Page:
Kerala was once ruled by Mahabali, who was an asura (Demon). Now being a demon, evil and sinful practices were expected of him, but he was completely the opposite. Mahabali was a mighty king who worked for the prosperity of his people. During his reign, everybody was happy and prosperous. But the Devas (Gods) were jealous and felt that he may surpass them and so they urged Lord Vishnu to help them. Mahabali was about to perform a ritual and he had announced that he would fulfill everyone’s wishes. Vishnu decided to use this opportunity and disguised himself as a dwarf, poor Brahmin called Vamana and went to Mahabali. He asked Mahabali to give him a piece of land which he could measure with three footsteps. Generous Mahabali granted his wish. But everybody was in for a shock when the tiny Vamana grew into a giant. He then took his first step and covered all land, and in his second step he occupied the whole of the sky. He then asked Mahabali where should he keep the third step. Unable to find any more land, the noble king then asked Vamana to keep the third step on his head. Lord Vishnu was pleased with Mahabali’s dedication and so he granted him a wish. Mahabali, who unconditionally loved his people, asked for permission to visit his people once a year. And so Onam is celebrated in his honor and people believe their Mahabali visits them on the day.
Long years ago we made a tryst with destiny, and now the time comes when we shall redeem our pledge, not wholly or in full measure, but very substantially. At the stroke of the midnight hour, when the world sleeps, India will awake to life and freedom. A moment comes, which comes but rarely in history, when we step out from the old to the new, when an age ends, and when the soul of a nation, long suppressed, finds utterance… And so we have to labour and to work, and work hard, to give reality to our dreams. Those dreams are for India, but they are also for the world, for all the nations and peoples are too closely knit together today for anyone of them to imagine that it can live apart…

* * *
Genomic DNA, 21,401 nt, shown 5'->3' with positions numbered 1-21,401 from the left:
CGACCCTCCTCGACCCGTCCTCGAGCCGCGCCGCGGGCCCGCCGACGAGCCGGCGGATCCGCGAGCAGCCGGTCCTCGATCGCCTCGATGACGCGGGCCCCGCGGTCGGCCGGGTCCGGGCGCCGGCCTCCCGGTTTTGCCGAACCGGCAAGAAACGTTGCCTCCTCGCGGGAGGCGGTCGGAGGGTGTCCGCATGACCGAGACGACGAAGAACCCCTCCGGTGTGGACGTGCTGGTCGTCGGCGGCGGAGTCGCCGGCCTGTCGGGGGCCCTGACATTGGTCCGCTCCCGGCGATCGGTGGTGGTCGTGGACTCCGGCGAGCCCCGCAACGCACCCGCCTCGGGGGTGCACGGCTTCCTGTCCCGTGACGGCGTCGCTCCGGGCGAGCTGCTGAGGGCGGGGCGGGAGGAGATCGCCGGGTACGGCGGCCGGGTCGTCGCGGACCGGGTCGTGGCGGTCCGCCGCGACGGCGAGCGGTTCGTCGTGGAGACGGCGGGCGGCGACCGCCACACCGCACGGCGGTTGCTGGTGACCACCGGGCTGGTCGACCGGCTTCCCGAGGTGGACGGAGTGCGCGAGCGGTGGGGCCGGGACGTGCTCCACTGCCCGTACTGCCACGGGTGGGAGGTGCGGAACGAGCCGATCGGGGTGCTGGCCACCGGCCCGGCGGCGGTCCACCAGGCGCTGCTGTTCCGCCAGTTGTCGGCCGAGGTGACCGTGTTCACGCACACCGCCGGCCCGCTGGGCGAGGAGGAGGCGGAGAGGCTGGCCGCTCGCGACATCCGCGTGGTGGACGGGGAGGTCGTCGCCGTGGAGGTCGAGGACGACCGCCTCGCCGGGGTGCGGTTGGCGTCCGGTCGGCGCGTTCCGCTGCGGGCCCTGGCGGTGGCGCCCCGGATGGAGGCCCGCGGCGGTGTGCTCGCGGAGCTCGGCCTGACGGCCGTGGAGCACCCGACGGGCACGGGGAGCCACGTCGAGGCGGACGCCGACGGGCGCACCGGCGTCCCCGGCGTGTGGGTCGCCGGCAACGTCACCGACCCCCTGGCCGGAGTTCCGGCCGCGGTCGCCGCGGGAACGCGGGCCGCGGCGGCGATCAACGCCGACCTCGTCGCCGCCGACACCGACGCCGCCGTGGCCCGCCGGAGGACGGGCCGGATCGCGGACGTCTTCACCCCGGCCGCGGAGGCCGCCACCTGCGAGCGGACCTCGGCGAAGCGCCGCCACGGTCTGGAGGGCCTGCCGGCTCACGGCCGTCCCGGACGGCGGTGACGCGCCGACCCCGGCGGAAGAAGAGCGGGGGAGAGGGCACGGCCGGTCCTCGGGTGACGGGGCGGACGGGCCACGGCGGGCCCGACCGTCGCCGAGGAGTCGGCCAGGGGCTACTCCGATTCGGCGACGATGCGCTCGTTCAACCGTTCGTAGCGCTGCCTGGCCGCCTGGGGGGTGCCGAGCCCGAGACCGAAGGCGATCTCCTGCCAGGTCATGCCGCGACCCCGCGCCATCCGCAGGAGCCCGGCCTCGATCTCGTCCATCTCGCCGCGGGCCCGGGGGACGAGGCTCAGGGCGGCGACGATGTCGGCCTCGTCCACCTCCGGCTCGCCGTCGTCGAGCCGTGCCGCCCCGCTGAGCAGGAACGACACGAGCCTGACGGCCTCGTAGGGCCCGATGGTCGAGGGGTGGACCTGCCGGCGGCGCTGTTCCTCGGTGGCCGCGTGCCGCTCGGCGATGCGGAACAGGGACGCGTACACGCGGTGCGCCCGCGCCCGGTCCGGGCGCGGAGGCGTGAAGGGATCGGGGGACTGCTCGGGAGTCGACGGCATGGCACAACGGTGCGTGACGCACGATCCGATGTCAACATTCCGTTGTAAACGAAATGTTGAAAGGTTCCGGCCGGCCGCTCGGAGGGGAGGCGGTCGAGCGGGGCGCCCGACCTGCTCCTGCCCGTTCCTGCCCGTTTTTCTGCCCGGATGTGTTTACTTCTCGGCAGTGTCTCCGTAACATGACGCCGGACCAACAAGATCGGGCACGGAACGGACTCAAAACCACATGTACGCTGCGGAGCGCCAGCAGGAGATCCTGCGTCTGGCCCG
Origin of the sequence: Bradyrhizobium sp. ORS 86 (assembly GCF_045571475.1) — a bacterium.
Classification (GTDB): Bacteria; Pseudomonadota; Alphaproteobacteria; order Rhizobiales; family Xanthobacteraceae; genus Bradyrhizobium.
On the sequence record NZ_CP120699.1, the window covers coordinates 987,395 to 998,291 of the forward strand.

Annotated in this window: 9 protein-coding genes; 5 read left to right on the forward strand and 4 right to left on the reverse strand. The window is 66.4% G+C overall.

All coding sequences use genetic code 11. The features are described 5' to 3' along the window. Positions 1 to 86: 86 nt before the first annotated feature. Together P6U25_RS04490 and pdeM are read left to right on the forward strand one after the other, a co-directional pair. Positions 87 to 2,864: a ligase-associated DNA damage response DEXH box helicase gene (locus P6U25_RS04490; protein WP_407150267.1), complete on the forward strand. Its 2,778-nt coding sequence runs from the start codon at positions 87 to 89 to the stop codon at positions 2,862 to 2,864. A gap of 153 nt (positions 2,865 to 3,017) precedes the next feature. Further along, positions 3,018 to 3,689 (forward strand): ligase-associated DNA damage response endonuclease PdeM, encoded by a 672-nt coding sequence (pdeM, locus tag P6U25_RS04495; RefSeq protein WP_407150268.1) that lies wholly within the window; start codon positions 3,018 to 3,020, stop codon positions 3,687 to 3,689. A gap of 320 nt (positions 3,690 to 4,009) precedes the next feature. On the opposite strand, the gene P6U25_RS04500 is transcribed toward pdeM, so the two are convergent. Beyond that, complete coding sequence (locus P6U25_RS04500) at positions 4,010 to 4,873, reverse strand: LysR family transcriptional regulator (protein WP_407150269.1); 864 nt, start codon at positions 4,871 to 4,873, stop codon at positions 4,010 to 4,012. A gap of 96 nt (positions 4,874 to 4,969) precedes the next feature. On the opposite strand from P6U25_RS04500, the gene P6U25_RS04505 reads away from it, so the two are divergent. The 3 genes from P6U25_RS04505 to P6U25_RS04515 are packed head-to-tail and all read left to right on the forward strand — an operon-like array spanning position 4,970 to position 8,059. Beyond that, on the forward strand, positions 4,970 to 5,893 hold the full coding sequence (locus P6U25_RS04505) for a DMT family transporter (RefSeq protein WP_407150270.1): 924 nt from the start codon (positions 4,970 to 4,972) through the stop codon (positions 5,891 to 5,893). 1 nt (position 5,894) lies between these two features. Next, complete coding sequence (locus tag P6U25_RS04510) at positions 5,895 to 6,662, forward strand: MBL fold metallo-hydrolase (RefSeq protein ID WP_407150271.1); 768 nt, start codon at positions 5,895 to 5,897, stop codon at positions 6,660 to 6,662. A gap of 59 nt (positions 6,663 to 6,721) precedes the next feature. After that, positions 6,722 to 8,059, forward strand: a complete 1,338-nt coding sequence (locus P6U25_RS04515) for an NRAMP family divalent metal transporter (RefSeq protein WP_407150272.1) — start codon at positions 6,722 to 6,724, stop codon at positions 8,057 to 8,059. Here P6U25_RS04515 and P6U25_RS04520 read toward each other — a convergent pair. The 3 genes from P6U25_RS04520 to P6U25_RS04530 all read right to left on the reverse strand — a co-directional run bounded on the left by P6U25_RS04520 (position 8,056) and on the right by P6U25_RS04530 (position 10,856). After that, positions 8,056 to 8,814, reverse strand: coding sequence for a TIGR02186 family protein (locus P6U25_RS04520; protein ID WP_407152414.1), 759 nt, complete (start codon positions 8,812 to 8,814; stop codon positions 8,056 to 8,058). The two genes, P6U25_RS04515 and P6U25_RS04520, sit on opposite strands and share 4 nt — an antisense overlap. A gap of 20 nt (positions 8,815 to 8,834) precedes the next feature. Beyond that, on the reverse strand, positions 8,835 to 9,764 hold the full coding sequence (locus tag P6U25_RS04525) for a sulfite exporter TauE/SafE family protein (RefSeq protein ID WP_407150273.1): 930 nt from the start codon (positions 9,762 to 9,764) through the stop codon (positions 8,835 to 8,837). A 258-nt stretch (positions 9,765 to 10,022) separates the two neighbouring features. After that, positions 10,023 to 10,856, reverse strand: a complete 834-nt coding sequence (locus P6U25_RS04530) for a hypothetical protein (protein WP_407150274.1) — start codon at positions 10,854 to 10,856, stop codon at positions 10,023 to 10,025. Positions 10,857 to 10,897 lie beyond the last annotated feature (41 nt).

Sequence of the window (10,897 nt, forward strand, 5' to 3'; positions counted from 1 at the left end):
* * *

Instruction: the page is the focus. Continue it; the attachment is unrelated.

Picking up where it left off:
I write this at the eleventh hour, before the hands of the clock officially rest on India’s 68th Independence Day. Oh wait, isn’t it a national holiday? I must admit the latter has me more thrilled. Also admit to not having read the country’s first Independence Day speech (excerpt above) in its entirety until now. I shall wallow in shame for a bit, until I cross over to gratitude. Grateful for this chance to dwell on what freedom meant then, means now, and will come to be.
The rains have ceased and clearer skies bless our days here in Kerala as the calendar turns a page to August. The words are only beginning to be murmured but sadya, kasavu, and Onam can put the life back in any Keralite’s soul. Food, clothing, and a festival – in translation – who could possibly ask for more! And one thing that binds them all together is how true to the land they stay. The sadya in particular, once you look beyond the fact that it’s an only-hands affair and is best had sitting cross-legged on the floor, is an example of food science, forms of energy, folk teachings, and more.
Monsoon rains in Kerala – the greatest drama I’ve ever watched. They tick everything on Aristotle’s checklist for a good play. A country dried by summer and hoping on a good ending makes for a decent plot. Meet the characters. A thick blanket of menacing grey, humid air hugging skin. Gusty winds that uproot trees and power lines, darkness that comes calling even before night. And the stellar spectacle of a finale – prayers, predictions, and calculations answered in silvery drops. Stunning, stinging, and relieving all at once.
Writing this while watching blue and grey jostle in the skies, the earth still smelling of the last rain (petrichor is the word), I am reminded of the book I’m reading now. One that is as old as me, one befitting the best season in India. Alexander Frater’s Chasing the Monsoon.
“As a romantic ideal, turbulent, impoverished India could still weave its spell, and the key to it all – the colours, the moods, the scents, the subtle, mysterious light, the poetry, the heightened expectations, the kind of beauty that made your heart miss a beat – well, that remained the monsoon.”